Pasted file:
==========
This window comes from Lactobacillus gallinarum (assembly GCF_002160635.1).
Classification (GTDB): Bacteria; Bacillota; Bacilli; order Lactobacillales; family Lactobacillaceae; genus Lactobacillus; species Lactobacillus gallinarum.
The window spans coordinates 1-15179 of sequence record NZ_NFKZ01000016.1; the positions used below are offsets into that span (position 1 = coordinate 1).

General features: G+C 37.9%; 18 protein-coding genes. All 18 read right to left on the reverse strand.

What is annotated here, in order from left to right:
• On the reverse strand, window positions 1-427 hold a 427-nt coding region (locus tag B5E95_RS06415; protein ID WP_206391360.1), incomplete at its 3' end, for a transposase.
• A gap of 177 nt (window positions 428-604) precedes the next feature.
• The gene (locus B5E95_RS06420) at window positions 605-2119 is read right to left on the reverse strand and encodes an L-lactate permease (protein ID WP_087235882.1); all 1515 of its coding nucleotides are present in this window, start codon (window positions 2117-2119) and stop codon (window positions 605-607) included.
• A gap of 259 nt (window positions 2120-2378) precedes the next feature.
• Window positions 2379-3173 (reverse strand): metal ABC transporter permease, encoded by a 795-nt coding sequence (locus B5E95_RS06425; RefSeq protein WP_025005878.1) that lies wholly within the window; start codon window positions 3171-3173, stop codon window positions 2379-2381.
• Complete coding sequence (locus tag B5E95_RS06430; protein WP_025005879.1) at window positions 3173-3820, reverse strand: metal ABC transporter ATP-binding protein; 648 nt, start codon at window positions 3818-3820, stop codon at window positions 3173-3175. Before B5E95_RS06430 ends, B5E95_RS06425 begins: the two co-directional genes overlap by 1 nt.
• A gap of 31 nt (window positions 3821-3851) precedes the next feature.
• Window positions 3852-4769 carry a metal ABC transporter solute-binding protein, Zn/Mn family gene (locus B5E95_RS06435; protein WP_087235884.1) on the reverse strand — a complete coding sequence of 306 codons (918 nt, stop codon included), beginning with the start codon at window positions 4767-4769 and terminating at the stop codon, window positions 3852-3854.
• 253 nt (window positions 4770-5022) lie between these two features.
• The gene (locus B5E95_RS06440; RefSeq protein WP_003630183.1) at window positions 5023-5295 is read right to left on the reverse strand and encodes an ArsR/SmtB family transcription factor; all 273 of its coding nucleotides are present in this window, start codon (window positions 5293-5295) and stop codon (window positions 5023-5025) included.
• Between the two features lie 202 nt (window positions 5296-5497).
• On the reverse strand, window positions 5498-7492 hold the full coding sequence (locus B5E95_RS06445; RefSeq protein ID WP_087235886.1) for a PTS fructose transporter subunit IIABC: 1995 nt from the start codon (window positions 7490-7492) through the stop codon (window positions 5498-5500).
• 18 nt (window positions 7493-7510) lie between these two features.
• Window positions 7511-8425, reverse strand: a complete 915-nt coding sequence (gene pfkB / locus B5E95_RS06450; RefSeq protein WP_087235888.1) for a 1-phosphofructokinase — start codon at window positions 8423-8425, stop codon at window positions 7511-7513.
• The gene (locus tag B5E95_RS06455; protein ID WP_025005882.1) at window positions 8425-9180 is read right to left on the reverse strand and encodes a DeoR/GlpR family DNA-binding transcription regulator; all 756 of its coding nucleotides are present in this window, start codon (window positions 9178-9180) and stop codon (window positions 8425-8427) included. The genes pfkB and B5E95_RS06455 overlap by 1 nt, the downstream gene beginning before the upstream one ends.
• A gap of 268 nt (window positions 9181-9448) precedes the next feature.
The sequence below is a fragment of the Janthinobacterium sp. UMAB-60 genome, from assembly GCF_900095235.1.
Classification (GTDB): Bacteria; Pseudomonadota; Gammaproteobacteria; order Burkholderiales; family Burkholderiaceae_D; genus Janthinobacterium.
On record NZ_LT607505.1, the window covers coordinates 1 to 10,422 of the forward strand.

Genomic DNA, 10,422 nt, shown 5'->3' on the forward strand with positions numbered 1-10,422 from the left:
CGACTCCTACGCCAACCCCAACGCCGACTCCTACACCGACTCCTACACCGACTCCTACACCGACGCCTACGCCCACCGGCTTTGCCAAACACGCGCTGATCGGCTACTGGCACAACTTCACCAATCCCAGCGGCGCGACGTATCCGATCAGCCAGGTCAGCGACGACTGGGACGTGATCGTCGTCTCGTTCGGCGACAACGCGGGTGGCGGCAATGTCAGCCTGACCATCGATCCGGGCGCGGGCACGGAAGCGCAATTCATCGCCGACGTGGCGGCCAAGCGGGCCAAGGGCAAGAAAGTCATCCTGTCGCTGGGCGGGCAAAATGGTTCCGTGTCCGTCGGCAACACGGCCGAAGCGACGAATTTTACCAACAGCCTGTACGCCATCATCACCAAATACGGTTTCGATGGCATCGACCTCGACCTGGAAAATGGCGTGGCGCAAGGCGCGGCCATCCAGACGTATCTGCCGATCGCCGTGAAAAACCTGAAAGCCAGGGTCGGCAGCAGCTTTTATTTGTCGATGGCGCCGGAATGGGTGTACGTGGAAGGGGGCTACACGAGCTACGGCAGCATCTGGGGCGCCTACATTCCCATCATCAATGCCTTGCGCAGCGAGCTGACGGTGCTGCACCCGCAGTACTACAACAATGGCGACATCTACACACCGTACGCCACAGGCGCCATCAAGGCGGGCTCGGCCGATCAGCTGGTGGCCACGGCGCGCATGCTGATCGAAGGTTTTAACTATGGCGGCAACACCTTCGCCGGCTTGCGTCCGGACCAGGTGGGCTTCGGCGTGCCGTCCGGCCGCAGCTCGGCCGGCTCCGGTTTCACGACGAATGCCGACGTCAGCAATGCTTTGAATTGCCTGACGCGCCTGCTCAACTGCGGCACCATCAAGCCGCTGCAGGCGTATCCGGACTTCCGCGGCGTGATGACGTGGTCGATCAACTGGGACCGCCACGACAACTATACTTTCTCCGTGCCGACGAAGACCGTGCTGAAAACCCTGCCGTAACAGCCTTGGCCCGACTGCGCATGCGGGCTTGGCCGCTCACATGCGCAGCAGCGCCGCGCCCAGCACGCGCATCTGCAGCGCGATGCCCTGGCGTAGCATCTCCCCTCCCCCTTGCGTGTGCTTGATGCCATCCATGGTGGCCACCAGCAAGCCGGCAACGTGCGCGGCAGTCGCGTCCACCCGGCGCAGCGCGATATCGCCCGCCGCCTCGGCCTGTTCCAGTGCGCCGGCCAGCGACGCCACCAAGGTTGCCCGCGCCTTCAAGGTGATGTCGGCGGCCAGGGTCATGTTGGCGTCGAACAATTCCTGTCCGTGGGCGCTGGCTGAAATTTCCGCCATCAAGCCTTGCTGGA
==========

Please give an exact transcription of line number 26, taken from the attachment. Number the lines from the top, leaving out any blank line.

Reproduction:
CGACTCCTACGCCAACCCCAACGCCGACTCCTACACCGACTCCTACACCGACTCCTACACCGACGCCTACGCCCACCGGCTTTGCCAAACACGCGCTGATCGGCTACTGGCACAACTTCACCAATCCCAGCGGCGCGACGTATCCGATCAGCCAGGTCAGCGACGACTGGGACGTGATCGTCGTCTCGTTCGGCGACAACGCGGGTGGCGGCAATGTCAGCCTGACCATCGATCCGGGCGCGGGCACGGAAGCGCAATTCATCGCCGACGTGGCGGCCAAGCGGGCCAAGGGCAAGAAAGTCATCCTGTCGCTGGGCGGGCAAAATGGTTCCGTGTCCGTCGGCAACACGGCCGAAGCGACGAATTTTACCAACAGCCTGTACGCCATCATCACCAAATACGGTTTCGATGGCATCGACCTCGACCTGGAAAATGGCGTGGCGCAAGGCGCGGCCATCCAGACGTATCTGCCGATCGCCGTGAAAAACCTGAAAGCCAGGGTCGGCAGCAGCTTTTATTTGTCGATGGCGCCGGAATGGGTGTACGTGGAAGGGGGCTACACGAGCTACGGCAGCATCTGGGGCGCCTACATTCCCATCATCAATGCCTTGCGCAGCGAGCTGACGGTGCTGCACCCGCAGTACTACAACAATGGCGACATCTACACACCGTACGCCACAGGCGCCATCAAGGCGGGCTCGGCCGATCAGCTGGTGGCCACGGCGCGCATGCTGATCGAAGGTTTTAACTATGGCGGCAACACCTTCGCCGGCTTGCGTCCGGACCAGGTGGGCTTCGGCGTGCCGTCCGGCCGCAGCTCGGCCGGCTCCGGTTTCACGACGAATGCCGACGTCAGCAATGCTTTGAATTGCCTGACGCGCCTGCTCAACTGCGGCACCATCAAGCCGCTGCAGGCGTATCCGGACTTCCGCGGCGTGATGACGTGGTCGATCAACTGGGACCGCCACGACAACTATACTTTCTCCGTGCCGACGAAGACCGTGCTGAAAACCCTGCCGTAACAGCCTTGGCCCGACTGCGCATGCGGGCTTGGCCGCTCACATGCGCAGCAGCGCCGCGCCCAGCACGCGCATCTGCAGCGCGATGCCCTGGCGTAGCATCTCCCCTCCCCCTTGCGTGTGCTTGATGCCATCCATGGTGGCCACCAGCAAGCCGGCAACGTGCGCGGCAGTCGCGTCCACCCGGCGCAGCGCGATATCGCCCGCCGCCTCGGCCTGTTCCAGTGCGCCGGCCAGCGACGCCACCAAGGTTGCCCGCGCCTTCAAGGTGATGTCGGCGGCCAGGGTCATGTTGGCGTCGAACAATTCCTGTCCGTGGGCGCTGGCTGAAATTTCCGCCATCAAGCCTTGCTGGA